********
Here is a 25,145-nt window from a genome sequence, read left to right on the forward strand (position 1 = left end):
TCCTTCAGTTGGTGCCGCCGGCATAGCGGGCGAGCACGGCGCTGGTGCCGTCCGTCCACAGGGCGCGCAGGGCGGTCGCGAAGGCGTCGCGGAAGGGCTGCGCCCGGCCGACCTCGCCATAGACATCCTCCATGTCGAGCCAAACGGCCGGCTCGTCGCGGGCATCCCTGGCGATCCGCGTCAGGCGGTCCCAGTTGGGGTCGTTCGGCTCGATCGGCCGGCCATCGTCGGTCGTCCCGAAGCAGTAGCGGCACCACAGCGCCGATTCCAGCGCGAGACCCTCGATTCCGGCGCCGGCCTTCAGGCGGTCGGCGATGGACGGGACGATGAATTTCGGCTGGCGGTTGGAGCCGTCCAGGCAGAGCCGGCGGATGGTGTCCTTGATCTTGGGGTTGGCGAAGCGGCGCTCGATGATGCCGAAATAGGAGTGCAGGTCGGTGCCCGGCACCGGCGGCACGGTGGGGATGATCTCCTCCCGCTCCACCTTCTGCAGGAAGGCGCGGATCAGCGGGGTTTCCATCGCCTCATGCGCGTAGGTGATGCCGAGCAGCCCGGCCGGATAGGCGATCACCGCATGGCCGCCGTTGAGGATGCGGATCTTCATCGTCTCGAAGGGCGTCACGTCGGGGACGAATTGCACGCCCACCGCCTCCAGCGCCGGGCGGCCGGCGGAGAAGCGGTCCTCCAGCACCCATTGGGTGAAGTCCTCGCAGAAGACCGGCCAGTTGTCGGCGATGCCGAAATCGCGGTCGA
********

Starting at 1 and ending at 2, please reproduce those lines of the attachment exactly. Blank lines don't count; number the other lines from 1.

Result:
Here is a 25,145-nt window from a genome sequence, read left to right on the forward strand (position 1 = left end):
TCCTTCAGTTGGTGCCGCCGGCATAGCGGGCGAGCACGGCGCTGGTGCCGTCCGTCCACAGGGCGCGCAGGGCGGTCGCGAAGGCGTCGCGGAAGGGCTGCGCCCGGCCGACCTCGCCATAGACATCCTCCATGTCGAGCCAAACGGCCGGCTCGTCGCGGGCATCCCTGGCGATCCGCGTCAGGCGGTCCCAGTTGGGGTCGTTCGGCTCGATCGGCCGGCCATCGTCGGTCGTCCCGAAGCAGTAGCGGCACCACAGCGCCGATTCCAGCGCGAGACCCTCGATTCCGGCGCCGGCCTTCAGGCGGTCGGCGATGGACGGGACGATGAATTTCGGCTGGCGGTTGGAGCCGTCCAGGCAGAGCCGGCGGATGGTGTCCTTGATCTTGGGGTTGGCGAAGCGGCGCTCGATGATGCCGAAATAGGAGTGCAGGTCGGTGCCCGGCACCGGCGGCACGGTGGGGATGATCTCCTCCCGCTCCACCTTCTGCAGGAAGGCGCGGATCAGCGGGGTTTCCATCGCCTCATGCGCGTAGGTGATGCCGAGCAGCCCGGCCGGATAGGCGATCACCGCATGGCCGCCGTTGAGGATGCGGATCTTCATCGTCTCGAAGGGCGTCACGTCGGGGACGAATTGCACGCCCACCGCCTCCAGCGCCGGGCGGCCGGCGGAGAAGCGGTCCTCCAGCACCCATTGGGTGAAGTCCTCGCAGAAGACCGGCCAGTTGTCGGCGATGCCGAAATCGCGGTCGA